So my presentation yesterday at the SCBWI Oregon Spring conference went over nicely. The grandmas went missing just before I was supposed to go up and talk. I think they got lured into the tea room.
I was in extremely good company. Mark Fearing spoke just before me on Graphic Novels. He’s an amazing illustrator and also an animator (animators RULE). He’s got a graphic novel coming out in 2011, which sounds really promising - so look for it!
At the end of his talk, Mark said something really awesome. It was about rules and how he doesn’t like them when it comes to talking about getting your work sold.
You know how I am about rules. There are so many ways to approach any endeavor. People can have success with completely opposite approaches.
My talk was about not creating art in the computer, based on this blog post. The title sounds very rules-ish, right?
In fact, before,during, and after my talk I learned that at least three artists in the room (including Mark Fearing) create their art directly in the computer.
It’s a perfect example of not applying stuff people tell you (me included) about how to create your art. The rules are, there ain’t no rules.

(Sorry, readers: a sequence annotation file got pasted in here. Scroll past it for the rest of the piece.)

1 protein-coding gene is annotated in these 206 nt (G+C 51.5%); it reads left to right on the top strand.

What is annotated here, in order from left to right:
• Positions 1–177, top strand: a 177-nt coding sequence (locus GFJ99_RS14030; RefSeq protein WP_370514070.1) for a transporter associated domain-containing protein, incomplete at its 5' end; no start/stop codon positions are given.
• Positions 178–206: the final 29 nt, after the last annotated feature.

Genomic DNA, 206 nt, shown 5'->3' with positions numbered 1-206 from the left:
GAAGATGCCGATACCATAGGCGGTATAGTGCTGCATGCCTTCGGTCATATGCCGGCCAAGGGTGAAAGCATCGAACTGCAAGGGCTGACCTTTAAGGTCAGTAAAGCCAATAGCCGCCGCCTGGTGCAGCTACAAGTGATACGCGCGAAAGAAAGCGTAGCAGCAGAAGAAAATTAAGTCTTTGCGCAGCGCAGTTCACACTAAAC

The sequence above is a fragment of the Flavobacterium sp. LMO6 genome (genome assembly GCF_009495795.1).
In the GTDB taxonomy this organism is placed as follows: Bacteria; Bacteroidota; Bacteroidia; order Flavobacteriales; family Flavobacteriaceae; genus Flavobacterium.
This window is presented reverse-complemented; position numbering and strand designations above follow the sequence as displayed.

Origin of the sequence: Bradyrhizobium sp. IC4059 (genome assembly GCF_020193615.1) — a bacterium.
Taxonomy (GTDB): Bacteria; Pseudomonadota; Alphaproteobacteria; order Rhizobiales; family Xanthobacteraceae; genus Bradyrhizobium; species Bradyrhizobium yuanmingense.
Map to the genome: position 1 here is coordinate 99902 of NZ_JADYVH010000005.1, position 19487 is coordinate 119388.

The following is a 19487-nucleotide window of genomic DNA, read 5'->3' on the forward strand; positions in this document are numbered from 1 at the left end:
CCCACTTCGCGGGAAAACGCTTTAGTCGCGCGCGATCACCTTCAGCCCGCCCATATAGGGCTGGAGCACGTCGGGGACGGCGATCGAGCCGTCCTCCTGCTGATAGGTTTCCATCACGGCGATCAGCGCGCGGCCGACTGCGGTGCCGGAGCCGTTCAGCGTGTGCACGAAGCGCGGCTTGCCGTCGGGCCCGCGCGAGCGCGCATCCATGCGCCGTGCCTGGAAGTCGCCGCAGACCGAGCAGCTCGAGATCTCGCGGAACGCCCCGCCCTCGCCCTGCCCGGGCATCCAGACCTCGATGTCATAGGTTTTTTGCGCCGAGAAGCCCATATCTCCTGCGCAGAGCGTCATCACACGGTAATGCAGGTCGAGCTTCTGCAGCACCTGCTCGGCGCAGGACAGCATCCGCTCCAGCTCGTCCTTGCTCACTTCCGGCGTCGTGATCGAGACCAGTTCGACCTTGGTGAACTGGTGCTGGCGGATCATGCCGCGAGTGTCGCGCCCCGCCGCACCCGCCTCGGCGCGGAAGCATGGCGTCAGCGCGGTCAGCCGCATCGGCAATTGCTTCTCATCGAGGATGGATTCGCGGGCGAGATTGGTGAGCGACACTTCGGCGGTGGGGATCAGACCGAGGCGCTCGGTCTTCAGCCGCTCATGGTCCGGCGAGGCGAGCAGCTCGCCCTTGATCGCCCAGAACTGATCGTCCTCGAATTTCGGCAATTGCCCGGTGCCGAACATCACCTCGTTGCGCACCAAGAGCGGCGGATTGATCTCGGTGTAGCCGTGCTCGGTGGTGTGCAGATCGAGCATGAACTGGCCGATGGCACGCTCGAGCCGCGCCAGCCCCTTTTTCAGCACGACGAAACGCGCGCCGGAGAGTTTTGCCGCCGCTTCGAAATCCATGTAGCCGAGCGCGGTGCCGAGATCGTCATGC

I can talk on the blog and in my digital illustration course about my approach to creating digital art. It works for me. It’s a proven method and lots of people buy my stuff.
Regardless, if it goes against what works for you, then please do one of two things:
- Ignore me. Move along, nothing to see here. Do your thing.
- Tell me about it so I can share it with my people.
One of my grander plans for the digital illustration school is to bring in guest illustrators to demo their methods. There are as many methods as there are people and I think this would be a huge help to students - knowing that there isn’t just one way.
So my talk went well. People seemed genuinely interested in what I had to say and I think they were entertained. Here’s a sampling of some of the images I brought up to demonstrate my points…
There was more to it than these slides show. I wish you had been there.
It was fun. People laughed at me (thank god).
I think the reason I felt good about it was that aside from the little slide show, I pretty much “winged” my talk. Sure, I knew where I was going, I rehearsed a few things. Mostly it was conversational and that made it much more relaxed for me and (I think) the audience.
I think I helped some people, which was the whole point of me standing in front of them and waving my arms around while talking about weird stuff like bread.
If I gave even one person in the audience a seed of an idea about how to use their computer to create illustration, then I succeeded.
If I made them hungry, then my plan for total world domination kicked off nicely.Add a Comment